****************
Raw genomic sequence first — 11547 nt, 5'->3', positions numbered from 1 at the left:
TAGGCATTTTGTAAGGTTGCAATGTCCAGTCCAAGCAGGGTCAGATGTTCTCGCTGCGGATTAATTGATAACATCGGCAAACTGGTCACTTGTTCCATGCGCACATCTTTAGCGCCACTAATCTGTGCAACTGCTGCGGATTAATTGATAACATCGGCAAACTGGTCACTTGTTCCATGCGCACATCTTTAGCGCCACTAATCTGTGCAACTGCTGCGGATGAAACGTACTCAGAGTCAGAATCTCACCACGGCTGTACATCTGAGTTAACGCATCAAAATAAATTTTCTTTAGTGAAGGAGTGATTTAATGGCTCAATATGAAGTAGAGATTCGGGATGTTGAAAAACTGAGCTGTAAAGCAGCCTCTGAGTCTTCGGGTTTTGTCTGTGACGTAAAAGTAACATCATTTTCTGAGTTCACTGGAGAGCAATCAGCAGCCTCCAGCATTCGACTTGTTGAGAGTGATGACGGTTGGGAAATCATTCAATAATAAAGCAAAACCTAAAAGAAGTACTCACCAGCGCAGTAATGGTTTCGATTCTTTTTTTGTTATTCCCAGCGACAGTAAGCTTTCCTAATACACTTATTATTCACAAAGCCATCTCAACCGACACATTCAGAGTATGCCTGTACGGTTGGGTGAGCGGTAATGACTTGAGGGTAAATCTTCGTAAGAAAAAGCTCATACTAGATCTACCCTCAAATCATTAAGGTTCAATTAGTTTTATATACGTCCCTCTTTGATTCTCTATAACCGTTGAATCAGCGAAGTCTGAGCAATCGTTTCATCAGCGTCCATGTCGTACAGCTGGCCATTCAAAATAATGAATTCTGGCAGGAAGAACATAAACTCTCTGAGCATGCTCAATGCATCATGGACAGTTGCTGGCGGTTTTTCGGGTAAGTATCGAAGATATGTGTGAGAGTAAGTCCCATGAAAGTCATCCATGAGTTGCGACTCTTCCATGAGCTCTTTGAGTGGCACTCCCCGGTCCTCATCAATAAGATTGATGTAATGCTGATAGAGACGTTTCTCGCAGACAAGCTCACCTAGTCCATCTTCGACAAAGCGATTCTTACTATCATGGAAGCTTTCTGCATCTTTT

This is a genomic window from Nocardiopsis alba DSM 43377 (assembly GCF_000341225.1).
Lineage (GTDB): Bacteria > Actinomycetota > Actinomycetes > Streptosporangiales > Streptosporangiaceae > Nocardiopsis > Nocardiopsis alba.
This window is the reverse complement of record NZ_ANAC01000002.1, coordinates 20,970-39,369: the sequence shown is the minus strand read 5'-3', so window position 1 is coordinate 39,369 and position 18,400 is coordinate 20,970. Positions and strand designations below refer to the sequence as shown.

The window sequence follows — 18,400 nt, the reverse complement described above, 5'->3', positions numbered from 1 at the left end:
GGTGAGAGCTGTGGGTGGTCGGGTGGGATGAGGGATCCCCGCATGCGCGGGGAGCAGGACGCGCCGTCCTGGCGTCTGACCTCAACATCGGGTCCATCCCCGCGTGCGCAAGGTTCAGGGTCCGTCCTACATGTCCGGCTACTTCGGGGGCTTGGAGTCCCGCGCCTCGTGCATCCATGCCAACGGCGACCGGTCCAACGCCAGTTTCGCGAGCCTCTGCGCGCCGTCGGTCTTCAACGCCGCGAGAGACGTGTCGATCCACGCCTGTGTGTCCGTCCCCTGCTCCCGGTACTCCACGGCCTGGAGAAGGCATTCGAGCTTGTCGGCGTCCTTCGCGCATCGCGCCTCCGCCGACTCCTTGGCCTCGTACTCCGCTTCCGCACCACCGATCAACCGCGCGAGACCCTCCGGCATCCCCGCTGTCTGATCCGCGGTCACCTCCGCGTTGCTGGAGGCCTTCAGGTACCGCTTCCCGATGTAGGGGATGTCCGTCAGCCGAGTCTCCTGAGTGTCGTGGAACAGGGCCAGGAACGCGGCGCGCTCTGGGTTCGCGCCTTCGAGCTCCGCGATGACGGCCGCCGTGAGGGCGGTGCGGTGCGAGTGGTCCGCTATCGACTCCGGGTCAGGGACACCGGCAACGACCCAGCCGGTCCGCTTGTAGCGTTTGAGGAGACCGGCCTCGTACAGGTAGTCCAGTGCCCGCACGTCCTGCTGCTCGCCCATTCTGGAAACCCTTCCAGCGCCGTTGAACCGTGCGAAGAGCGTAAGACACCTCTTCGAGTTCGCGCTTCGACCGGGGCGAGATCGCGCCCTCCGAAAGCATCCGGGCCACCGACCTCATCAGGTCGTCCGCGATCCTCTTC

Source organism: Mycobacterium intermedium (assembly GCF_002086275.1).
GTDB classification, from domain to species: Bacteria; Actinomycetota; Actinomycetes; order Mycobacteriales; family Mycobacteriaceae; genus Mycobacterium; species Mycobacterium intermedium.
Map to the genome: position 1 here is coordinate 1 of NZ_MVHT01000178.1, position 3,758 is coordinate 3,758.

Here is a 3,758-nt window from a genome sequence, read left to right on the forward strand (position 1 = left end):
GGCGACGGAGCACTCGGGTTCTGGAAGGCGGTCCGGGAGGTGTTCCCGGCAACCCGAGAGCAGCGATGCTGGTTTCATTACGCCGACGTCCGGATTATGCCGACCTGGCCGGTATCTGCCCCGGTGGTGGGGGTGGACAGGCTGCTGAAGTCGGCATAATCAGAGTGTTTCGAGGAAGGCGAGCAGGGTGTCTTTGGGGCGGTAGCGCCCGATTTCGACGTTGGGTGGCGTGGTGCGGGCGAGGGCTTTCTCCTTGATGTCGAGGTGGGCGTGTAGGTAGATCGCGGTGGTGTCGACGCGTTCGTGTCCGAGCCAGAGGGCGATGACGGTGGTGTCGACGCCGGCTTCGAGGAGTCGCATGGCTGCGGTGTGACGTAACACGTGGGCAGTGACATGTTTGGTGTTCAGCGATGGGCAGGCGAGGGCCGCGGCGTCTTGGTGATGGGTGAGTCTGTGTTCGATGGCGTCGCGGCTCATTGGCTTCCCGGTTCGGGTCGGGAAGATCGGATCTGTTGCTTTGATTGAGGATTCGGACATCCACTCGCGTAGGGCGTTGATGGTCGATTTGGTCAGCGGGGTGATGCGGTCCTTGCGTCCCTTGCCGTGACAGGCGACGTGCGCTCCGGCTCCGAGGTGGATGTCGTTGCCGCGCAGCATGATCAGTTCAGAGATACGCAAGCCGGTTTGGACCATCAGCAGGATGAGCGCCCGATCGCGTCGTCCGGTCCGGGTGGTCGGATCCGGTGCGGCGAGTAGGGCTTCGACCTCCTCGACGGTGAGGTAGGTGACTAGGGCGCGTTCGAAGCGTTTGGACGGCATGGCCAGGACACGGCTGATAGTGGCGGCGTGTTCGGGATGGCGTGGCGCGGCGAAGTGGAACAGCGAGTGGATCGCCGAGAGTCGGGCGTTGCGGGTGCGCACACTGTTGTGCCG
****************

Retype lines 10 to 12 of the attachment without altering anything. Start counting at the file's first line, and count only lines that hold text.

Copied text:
Map to the genome: position 1 here is coordinate 1 of NZ_MVHT01000178.1, position 3,758 is coordinate 3,758.

Here is a 3,758-nt window from a genome sequence, read left to right on the forward strand (position 1 = left end):
GGCGACGGAGCACTCGGGTTCTGGAAGGCGGTCCGGGAGGTGTTCCCGGCAACCCGAGAGCAGCGATGCTGGTTTCATTACGCCGACGTCCGGATTATGCCGACCTGGCCGGTATCTGCCCCGGTGGTGGGGGTGGACAGGCTGCTGAAGTCGGCATAATCAGAGTGTTTCGAGGAAGGCGAGCAGGGTGTCTTTGGGGCGGTAGCGCCCGATTTCGACGTTGGGTGGCGTGGTGCGGGCGAGGGCTTTCTCCTTGATGTCGAGGTGGGCGTGTAGGTAGATCGCGGTGGTGTCGACGCGTTCGTGTCCGAGCCAGAGGGCGATGACGGTGGTGTCGACGCCGGCTTCGAGGAGTCGCATGGCTGCGGTGTGACGTAACACGTGGGCAGTGACATGTTTGGTGTTCAGCGATGGGCAGGCGAGGGCCGCGGCGTCTTGGTGATGGGTGAGTCTGTGTTCGATGGCGTCGCGGCTCATTGGCTTCCCGGTTCGGGTCGGGAAGATCGGATCTGTTGCTTTGATTGAGGATTCGGACATCCACTCGCGTAGGGCGTTGATGGTCGATTTGGTCAGCGGGGTGATGCGGTCCTTGCGTCCCTTGCCGTGACAGGCGACGTGCGCTCCGGCTCCGAGGTGGATGTCGTTGCCGCGCAGCATGATCAGTTCAGAGATACGCAAGCCGGTTTGGACCATCAGCAGGATGAGCGCCCGATCGCGTCGTCCGGTCCGGGTGGTCGGATCCGGTGCGGCGAGTAGGGCTTCGACCTCCTCGACGGTGAGGTAGGTGACTAGGGCGCGTTCGAAGCGTTTGGACGGCATGGCCAGGACACGGCTGATAGTGGCGGCGTGTTCGGGATGGCGTGGCGCGGCGAAGTGGAACAGCGAGTGGATCGCCGAGAGTCGGGCGTTGCGGGTGCGCACACTGTTGTGCCG